PUEBLO — A fire on Tuesday afternoon at the historic Sacred Heart Orphanage, which is now an apartment complex, forced around 150 people to evacuate. The Pueblo community rallied to supply thousands of dollars worth of donations to the families without a home for the time being.
Those with the Pueblo Fire Department tell News5 they first got a call at 5:02 p.m. on Tuesday about the fire. They said the part of the complex impacted has 50 units, and because of special circumstances, all of them had to be cleared. The building, which is over 100 years old, only has one main power line, water line, and gas line, which is why all of the units were affected.
The fire started in one apartment, and was contained to the single unit. However, some other units could have gotten residual water damage after fighting the fire.
One of the residents, Ashley Rose, has lived there for around a year with her two young daughters. She said their unit only suffered from smoke and water damage. "I get emotional at times, but I try to bottle it up for my kids. I've got to be strong for them because I'm the only one they have," said Rose.
Rose was one of dozens of residents who received donations at the hotels where they are currently being housed. Members from two Facebook groups, the Steel City Community Group and Pueblo United, along with the Catholic Charities Diocese of Pueblo, brought food, clothing, toys, and sanitary products to the displaced residents on Tuesday. "This just shows exactly that there is that Pueblo pride out there, and it's just not talk," said Christopher Osorao of the Steel City Community Group.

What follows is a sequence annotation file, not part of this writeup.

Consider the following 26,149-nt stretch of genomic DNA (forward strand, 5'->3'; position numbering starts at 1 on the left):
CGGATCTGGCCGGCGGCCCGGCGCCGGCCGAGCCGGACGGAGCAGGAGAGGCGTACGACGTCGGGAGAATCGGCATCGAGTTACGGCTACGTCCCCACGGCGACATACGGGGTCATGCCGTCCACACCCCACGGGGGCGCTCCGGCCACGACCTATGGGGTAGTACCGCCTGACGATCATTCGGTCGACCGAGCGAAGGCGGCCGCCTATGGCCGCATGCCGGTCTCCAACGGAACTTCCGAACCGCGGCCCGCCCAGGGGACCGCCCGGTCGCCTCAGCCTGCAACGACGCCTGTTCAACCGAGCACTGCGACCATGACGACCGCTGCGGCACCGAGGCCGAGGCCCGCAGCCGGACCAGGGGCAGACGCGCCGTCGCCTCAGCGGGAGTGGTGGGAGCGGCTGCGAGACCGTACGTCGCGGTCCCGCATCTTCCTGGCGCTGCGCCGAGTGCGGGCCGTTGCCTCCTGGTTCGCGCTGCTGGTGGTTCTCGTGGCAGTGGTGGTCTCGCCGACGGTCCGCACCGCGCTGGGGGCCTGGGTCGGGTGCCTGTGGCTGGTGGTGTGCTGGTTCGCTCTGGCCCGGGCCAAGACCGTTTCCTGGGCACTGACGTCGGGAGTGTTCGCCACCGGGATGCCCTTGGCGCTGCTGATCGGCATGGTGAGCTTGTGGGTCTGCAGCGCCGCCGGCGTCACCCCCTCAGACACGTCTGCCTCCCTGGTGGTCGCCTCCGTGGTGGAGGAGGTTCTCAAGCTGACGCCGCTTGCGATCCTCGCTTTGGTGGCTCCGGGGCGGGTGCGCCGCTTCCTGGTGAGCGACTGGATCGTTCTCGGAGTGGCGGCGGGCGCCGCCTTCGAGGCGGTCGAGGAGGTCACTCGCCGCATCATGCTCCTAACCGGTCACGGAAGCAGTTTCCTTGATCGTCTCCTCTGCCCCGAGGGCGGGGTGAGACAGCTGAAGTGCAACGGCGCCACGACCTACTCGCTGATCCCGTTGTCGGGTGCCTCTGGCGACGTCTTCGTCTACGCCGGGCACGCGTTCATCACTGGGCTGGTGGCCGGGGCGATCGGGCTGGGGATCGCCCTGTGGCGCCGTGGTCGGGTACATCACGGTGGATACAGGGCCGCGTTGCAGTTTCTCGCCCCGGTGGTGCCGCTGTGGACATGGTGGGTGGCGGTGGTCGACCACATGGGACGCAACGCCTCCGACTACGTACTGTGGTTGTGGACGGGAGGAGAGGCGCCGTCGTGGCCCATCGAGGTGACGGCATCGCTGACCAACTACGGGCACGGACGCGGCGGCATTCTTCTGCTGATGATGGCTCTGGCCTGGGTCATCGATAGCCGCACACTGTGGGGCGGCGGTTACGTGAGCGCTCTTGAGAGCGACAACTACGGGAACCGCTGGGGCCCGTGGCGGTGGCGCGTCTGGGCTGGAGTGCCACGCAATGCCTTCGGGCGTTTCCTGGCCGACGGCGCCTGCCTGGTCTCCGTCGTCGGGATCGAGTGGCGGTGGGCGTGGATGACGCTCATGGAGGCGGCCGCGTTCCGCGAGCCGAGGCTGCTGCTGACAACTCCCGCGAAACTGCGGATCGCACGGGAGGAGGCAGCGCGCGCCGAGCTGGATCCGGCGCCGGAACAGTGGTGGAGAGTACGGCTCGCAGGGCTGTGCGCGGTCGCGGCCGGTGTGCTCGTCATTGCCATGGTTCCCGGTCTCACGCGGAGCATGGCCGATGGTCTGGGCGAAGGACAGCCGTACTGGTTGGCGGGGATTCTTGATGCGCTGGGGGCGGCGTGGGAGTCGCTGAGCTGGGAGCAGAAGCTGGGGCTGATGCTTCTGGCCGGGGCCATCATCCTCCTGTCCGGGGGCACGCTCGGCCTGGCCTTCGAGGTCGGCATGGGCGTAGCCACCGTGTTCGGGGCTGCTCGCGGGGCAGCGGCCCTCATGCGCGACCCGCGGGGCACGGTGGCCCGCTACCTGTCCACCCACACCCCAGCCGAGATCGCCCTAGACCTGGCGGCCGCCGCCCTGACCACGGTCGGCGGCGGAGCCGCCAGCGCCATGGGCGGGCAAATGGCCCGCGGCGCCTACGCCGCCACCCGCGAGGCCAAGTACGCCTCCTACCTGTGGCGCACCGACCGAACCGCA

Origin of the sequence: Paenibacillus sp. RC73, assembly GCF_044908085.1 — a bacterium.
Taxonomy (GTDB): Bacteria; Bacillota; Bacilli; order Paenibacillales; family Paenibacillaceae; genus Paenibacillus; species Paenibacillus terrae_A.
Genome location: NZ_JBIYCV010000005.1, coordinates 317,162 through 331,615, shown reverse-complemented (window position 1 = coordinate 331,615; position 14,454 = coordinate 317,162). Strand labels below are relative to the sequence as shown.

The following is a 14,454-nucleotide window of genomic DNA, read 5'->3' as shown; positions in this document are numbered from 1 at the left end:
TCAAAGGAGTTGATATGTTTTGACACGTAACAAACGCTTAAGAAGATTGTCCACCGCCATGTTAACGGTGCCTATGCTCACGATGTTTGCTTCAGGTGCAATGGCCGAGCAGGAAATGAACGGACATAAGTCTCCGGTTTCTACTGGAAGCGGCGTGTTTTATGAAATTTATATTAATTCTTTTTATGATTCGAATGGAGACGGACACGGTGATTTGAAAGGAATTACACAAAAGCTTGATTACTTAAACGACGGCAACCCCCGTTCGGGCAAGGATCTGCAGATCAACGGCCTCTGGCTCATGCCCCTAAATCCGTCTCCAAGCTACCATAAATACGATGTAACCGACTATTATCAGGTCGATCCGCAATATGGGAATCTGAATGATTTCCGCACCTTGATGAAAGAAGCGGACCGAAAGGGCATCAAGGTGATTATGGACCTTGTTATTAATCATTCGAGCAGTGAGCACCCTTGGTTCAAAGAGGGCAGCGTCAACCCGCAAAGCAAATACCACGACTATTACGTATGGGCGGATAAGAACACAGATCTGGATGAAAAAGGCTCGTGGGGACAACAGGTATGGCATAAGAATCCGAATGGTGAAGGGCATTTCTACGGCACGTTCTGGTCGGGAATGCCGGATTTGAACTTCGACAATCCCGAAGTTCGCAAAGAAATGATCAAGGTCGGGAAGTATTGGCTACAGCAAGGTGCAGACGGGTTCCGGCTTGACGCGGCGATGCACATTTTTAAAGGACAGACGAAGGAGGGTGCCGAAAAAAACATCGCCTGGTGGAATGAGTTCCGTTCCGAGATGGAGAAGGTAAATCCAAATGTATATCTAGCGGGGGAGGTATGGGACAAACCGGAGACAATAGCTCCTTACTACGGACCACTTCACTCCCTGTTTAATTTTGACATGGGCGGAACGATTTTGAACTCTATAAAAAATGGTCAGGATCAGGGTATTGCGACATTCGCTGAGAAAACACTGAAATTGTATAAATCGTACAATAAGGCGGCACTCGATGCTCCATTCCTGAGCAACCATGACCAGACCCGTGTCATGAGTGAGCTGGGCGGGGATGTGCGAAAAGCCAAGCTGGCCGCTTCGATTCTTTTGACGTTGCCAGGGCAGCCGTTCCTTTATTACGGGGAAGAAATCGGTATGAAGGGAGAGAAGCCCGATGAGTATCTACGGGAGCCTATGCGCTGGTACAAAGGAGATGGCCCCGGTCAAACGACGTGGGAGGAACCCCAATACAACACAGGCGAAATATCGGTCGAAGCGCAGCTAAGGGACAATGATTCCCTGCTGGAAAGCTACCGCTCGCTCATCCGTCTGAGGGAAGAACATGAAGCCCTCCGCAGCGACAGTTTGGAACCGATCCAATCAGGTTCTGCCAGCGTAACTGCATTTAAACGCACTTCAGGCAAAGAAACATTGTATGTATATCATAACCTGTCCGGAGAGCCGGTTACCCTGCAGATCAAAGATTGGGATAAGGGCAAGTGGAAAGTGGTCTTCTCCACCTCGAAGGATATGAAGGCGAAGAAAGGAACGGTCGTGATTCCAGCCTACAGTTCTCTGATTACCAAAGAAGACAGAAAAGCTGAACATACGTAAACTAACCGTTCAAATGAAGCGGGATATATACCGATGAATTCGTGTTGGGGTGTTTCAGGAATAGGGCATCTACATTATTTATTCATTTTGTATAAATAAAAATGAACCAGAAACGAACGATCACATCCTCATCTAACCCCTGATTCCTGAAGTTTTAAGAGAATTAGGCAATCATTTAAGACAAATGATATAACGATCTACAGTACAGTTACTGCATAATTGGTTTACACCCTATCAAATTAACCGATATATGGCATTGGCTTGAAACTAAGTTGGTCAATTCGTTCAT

Those with Catholic Charities said a lot of the people living in the complex are also families who utilize their programs. "Most of these people that lived in that housing don't even have cars, so they're not able to go get groceries, they're not able to get diapers for their children, things that we take for granted... So, even now, after this moment of crisis is over, we want them to know where we are and where their resources are," said Tiffany Garcia, a member of the Catholic Charities.
Those with the American Red Cross said they are currently housing 82 clients out of about 150. They said the remaining people could have family in the area who can help.
The donations were estimated to be worth around $4,000. "Pueblo still has a heart for each other. It says that they haven't resorted to the new ways, there's still the old school ways where everybody looks out for each other," said Kevin Howard of the Pueblo United group.
According to the fire department, there are hopes that by the end of the week some of the first residents will be allowed to return to the building.
The building is privately owned by Fenix Historic Investments.
The investigation into the cause of the fire is still ongoing, but foul play was not initially suspected.